In another example of multicenter collaboration and leadership, Stuart Goldstein, MD, director of our Center for Acute Care Nephrology, served as first author for the first consensus statement focusing solely on acute kidney disease in children ever issued by the Acute Disease Quality Initiative (ADQI).
The statement, “Consensus-Based Recommendations on Priority Activities to Address Acute Kidney Injury in Children,” was published Sept. 30, 2022, in JAMA Network Open.
ADQI represents leading universities worldwide and sets new standards for the diagnosis and management of acute kidney injury and related disorders. The new statement was developed by a panel of 47 international experts at the 26th Acute Disease Quality Initiative meeting held in November 2021. It addresses issues including epidemiology, diagnostics, mechanical support, educational goals, and more.
“For a pediatric consensus document to be published in a journal with such impact and worldwide reach is unprecedented,” Goldstein says.
In addition to Goldstein’s role, Katja Gist, DO, MSc, Cardiac Intensive Care Unit (CICU) physician and co-director of the Heart Institute’s Center for Acute Care Nephrology, was pediatric ADQI co-chair for the section on AKI biomarkers.
LEND-ing a Hand in Care Training for Children with Complex Developmental Disabilities
In another specialized area of pediatric care, first authors Jennifer Smith, PsyD, BCBA-D, and Nichole Nidey, PhD, compiled learnings from more than 20 participating care centers to share the best methods for training the professionals who care for children with autism spectrum disorder (ASD) and other developmental disabilities.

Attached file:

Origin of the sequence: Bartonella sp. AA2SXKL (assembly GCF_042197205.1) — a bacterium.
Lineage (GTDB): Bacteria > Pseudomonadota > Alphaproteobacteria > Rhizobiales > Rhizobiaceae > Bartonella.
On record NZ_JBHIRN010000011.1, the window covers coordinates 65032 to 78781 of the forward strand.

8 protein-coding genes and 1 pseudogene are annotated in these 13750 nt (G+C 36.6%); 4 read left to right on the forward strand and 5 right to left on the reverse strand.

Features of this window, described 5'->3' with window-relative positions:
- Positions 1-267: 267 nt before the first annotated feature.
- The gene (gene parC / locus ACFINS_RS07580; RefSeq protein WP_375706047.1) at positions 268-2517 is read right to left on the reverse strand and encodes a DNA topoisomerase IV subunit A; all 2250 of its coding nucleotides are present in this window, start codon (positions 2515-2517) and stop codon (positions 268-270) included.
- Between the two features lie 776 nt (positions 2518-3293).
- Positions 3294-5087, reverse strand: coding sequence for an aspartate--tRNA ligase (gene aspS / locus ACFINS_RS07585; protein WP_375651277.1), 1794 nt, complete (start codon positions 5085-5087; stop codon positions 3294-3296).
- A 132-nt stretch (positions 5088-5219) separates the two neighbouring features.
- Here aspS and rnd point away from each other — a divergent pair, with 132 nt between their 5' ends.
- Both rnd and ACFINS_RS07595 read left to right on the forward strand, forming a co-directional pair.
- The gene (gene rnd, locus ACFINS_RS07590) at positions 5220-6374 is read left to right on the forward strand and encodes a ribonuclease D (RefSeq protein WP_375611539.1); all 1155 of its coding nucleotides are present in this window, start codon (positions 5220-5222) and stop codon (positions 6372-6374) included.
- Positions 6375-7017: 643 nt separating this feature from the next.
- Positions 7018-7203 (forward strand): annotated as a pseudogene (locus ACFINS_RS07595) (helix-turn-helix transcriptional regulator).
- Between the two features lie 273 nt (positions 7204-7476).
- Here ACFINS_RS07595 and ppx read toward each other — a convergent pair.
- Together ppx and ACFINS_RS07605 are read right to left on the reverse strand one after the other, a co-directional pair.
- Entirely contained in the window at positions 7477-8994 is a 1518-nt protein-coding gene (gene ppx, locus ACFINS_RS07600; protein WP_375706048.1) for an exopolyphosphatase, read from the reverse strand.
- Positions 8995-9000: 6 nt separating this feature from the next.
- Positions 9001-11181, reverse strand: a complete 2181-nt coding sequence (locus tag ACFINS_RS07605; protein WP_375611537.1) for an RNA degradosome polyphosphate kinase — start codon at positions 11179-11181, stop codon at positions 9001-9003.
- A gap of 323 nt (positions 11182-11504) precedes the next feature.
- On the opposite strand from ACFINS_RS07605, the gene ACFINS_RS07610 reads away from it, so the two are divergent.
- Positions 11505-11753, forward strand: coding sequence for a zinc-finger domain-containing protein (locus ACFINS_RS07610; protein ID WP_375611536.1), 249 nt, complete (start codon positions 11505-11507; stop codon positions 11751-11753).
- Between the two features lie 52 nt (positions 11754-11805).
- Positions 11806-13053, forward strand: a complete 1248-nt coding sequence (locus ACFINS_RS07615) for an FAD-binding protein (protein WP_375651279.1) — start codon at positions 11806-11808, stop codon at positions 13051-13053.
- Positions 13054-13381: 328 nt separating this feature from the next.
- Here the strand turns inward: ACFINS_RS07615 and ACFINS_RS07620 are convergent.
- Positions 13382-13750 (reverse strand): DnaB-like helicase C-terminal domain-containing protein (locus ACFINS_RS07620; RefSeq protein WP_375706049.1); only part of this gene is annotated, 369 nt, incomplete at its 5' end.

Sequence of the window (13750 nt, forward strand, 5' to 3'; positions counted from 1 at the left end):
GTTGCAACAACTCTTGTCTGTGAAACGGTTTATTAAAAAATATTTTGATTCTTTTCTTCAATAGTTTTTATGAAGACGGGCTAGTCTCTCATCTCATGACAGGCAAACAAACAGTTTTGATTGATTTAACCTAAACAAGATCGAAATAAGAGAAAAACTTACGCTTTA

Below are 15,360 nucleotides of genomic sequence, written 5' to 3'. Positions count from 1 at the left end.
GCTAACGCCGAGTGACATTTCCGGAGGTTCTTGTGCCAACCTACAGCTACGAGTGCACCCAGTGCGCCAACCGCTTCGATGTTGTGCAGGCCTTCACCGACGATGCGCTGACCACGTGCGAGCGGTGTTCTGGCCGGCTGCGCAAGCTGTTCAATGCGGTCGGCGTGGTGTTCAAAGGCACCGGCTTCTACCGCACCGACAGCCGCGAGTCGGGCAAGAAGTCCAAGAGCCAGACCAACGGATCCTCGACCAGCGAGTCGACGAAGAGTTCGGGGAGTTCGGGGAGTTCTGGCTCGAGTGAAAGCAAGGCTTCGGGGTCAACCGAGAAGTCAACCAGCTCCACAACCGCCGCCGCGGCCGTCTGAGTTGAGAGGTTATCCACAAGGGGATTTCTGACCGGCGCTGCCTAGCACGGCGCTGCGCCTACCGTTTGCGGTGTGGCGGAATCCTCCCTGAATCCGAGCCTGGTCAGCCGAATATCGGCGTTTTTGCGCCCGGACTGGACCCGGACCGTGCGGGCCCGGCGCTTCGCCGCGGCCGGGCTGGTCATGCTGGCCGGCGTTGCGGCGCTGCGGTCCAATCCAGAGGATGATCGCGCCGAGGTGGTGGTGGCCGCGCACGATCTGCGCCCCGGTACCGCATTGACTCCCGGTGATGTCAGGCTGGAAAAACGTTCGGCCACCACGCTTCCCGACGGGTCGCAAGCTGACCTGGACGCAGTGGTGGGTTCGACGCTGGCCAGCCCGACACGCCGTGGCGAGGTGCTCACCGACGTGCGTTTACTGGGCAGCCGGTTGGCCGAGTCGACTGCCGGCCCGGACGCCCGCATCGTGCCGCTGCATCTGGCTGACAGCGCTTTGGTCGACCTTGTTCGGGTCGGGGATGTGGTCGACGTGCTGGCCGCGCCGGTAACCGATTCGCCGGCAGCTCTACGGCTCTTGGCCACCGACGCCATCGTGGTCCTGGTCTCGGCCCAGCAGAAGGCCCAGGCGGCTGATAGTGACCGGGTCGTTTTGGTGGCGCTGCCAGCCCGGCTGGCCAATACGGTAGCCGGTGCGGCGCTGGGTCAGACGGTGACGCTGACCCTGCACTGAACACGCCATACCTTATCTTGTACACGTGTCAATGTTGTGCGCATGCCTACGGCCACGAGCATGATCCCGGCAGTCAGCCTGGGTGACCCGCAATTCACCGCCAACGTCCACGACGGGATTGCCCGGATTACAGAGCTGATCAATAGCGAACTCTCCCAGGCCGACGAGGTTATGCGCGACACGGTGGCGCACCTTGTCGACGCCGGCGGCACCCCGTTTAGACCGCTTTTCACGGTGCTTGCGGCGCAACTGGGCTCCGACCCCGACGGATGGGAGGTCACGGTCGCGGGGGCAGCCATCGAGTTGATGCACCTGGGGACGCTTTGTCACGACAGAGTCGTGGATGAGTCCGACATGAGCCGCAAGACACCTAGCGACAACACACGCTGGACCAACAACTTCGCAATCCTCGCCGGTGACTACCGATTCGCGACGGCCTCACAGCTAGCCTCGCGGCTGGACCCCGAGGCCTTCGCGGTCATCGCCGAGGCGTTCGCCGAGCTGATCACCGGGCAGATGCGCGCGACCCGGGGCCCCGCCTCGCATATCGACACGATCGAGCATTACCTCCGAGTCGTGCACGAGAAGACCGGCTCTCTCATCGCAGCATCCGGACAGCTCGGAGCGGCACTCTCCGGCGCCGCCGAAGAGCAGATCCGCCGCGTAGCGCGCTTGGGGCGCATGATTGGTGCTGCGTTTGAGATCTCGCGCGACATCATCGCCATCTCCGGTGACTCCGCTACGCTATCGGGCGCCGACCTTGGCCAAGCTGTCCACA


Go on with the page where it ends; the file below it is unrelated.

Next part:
The review, published in December 2022 in Pediatrics, was based on five years of data from the federally funded Leadership Education in Neurodevelopmental and related Disabilities (LEND) program. The team found that LEND trainees demonstrated improvements in knowledge, skills, and attitudes in three key competency domains.
“These findings highlight the value of LEND programs and showcase the feasibility of a national quality improvement approach,” Nidey says.
Support for a Community-Based Parent Coaching Program
Robert Shapiro, MD, is unusually well-positioned to both study and lead efforts that improve health outcomes for children who have experienced adverse childhood experiences (ACEs), such as child abuse, family dysfunction or other significant causes of stress.
Shapiro serves as director of the Mayerson Center for Safe and Healthy Children at Cincinnati Children’s and as a board member for the Beech Acres Parenting Center, the latest evolution of a long-established community organization that previously offered an orphanage and extensive foster care services.
Now, the Parent Connext® program at Beech Acres, launched in 2017, provides in-depth parent coaching and support services to help families reduce stress through strength based parenting and positive childhood experiences.
Based on data from more than 27,000 children treated at six Greater Cincinnati primary care practices, the program was linked to significantly fewer sick visits and increased the odds that children receive behavioral health referrals when needed.
“Our research highlights the potential benefit to child health from a two-generation approach, which focuses on the needs of parents and children at the same time,” Shapiro says.
Beech Acres embeds child development specialists in local pediatric practices. Parents can be referred to the program by pediatricians, or they can self-refer. Armed with impact data, next steps include work to scale-up the program to share this emerging best practice with other cities.